By MCN Editor editor@moviecitynews.com

Screen Media Films Acquires Award-Winning Festival Favorite “SHUFFLE”

FOR IMMEDIATE RELEASE

New York, March 29, 2012 – Suzanne Blech, president of Screen Media Films, has announced the acquisition of North American distribution rights to Kurt Kuenne’s thriller SHUFFLE with an eye towards a release in 3Q of 2012.  The film stars TJ Thyne as a man who wakes up at a different age in his life each morning and is seemingly helpless to stop it until he starts to see a pattern that could lead him out of the madness.

“SHUFFLE is a wonderfully imaginative thriller with twists that will challenge audiences and we are excited to introduce the film into the marketplace,” says Blech.  “Kurt Kuenne is a talent to take notice of right now.”

Filmmaker Kurt Kuenne says about the acquisition: “I’m thrilled to be working with Screen Media in bringing this film to the widest possible audience.  Suzanne Blech and her colleagues recognized and embraced this film prior to its recent shower of accolades, and that kind of belief and enthusiasm is something I respect tremendously.”

SHUFFLE is the tale of a man who begins experiencing his life out of order; every day he wakes up at a different age, on a different day of his life, never knowing where or when he’s going to be once he falls asleep.  He’s terrified and wants it to stop – until he notices a pattern in his experience, and works to uncover why this is happening to him – and what or who is behind it.

The film has received numerous awards on the festival circuit – including the Audience Award at Sedona International FF, the Director’s Spotlight Award at the Cleveland International FF, and the New Visions Award at Cinequest – in addition to playing at the following film festivals: Santa Barbara, Hollywood, Heartland (closing night film), St. Louis, Garden State (opening night film), and Atlanta. SHUFFLE will screen this weekend at the Phoenix FF and at the Vail FF, and will have its international premiere at the Brussels International Festival of Fantastic Film on April 6.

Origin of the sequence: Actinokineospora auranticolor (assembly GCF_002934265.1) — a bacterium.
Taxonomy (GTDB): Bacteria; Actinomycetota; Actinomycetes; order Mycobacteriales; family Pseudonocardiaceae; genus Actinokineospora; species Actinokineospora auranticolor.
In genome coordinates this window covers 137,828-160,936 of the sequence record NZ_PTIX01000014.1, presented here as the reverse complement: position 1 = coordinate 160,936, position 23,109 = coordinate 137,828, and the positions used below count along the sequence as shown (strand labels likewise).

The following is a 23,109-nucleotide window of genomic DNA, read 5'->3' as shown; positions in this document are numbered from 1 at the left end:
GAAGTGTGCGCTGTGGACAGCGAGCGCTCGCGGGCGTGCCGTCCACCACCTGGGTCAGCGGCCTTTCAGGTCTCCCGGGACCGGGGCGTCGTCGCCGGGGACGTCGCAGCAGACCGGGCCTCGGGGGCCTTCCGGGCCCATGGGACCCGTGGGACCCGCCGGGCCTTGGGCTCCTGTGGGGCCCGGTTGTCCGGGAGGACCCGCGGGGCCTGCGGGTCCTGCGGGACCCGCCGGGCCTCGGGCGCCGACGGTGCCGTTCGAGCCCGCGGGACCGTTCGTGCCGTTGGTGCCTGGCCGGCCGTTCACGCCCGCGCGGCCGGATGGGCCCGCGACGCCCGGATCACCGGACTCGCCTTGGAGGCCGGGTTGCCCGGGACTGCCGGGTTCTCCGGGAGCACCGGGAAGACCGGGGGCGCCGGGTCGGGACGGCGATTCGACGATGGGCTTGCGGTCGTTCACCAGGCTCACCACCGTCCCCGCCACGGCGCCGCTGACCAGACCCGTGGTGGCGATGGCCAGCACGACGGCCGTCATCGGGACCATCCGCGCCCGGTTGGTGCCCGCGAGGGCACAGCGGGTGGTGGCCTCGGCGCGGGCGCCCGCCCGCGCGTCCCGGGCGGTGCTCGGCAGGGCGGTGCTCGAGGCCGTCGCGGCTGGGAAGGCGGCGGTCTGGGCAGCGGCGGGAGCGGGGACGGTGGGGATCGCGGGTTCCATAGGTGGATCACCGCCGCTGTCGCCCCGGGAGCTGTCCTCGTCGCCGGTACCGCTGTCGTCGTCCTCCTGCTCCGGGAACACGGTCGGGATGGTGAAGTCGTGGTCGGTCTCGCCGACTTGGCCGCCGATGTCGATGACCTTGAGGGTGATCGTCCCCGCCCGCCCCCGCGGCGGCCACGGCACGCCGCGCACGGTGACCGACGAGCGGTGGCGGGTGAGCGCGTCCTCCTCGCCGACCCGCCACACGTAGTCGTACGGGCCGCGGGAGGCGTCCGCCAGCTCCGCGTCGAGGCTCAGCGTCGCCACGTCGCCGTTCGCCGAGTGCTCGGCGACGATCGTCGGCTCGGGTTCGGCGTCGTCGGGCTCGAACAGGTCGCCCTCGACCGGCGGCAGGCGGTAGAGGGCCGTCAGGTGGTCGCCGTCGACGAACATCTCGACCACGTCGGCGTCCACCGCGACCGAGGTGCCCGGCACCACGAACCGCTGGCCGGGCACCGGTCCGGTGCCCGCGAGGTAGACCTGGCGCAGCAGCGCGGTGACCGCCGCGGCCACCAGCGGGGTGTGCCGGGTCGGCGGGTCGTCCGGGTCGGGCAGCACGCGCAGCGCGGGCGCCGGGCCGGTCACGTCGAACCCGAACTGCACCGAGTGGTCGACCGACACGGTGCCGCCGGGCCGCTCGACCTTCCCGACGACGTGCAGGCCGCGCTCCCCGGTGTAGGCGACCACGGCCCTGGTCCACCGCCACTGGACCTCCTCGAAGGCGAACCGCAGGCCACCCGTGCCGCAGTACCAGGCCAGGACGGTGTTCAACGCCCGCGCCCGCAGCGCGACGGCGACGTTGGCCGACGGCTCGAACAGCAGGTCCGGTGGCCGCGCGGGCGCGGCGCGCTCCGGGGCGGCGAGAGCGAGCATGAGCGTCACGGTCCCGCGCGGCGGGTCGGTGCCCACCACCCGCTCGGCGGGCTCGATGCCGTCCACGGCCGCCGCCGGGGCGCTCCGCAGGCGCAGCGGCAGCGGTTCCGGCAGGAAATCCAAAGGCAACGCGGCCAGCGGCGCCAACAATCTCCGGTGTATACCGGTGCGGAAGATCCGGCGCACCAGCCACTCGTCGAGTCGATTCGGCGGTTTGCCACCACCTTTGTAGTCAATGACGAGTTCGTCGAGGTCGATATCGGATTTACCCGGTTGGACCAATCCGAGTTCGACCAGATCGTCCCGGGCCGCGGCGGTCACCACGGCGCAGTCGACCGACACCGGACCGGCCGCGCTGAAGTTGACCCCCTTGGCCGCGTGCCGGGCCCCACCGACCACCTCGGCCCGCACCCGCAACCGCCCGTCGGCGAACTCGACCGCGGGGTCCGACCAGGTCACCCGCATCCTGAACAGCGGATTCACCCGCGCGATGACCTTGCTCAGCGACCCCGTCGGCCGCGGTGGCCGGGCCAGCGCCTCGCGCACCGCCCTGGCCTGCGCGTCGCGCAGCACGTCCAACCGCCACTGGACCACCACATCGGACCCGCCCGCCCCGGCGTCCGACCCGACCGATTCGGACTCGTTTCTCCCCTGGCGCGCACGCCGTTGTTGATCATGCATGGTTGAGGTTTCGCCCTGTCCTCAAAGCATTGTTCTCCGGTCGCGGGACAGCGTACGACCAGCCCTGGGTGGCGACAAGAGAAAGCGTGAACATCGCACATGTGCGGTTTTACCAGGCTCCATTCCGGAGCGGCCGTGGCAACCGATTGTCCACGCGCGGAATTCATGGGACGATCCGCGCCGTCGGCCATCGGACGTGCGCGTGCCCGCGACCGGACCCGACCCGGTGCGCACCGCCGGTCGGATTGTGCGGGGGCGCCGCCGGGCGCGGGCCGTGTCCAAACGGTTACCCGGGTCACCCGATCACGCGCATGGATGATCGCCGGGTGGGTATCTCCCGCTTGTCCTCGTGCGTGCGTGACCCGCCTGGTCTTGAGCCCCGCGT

Part Twilight Zone-style mystery, part Frank Capra fantasy, SHUFFLE stars TJ Thyne, co-star of the hit TV show “Bones.”  The film’s voluminous prosthetic old age make-up was done by Barney Burman, winner of the 2010 Academy Award® for Best Make-up for “Star Trek.”  SHUFFLE was written, directed and scored by Kurt Kuenne, filmmaker of the acclaimed documentary “Dear Zachary” and the hit short film “Validation” (also starring TJ Thyne).  For more information about the film, please go to http://www.shufflethemovie.com/.

The deal was negotiated by Suzanne Blech and Seth Needle from Screen Media, and Josh Braun from Submarine on behalf of the filmmakers.

ABOUT SCREEN MEDIA

Screen Media acquires the rights to high quality, independent feature films for the US and Canada.  Screen Media’s theatrical releases include “La Mission,” starring Benjamin Bratt; “The City of Your Final Destination,” starring Anthony Hopkins and Laura Linney; “Lymelife,” starring Alec Baldwin, Emma Roberts and Cynthia Nixon and “The Private Lives of Pippa Lee” starring Robin Wright and Keanu Reeves. Since 2001, Screen Media Films has released more than 250 titles including “Noel,” starring Penelope Cruz and Susan Sarandon; “Sherrybaby,” starring Maggie Gyllenhaal; Kevin Bacon’s directorial debut, “Loverboy;” and Emmy nominated “Dog Whisperer” with Cesar Milan.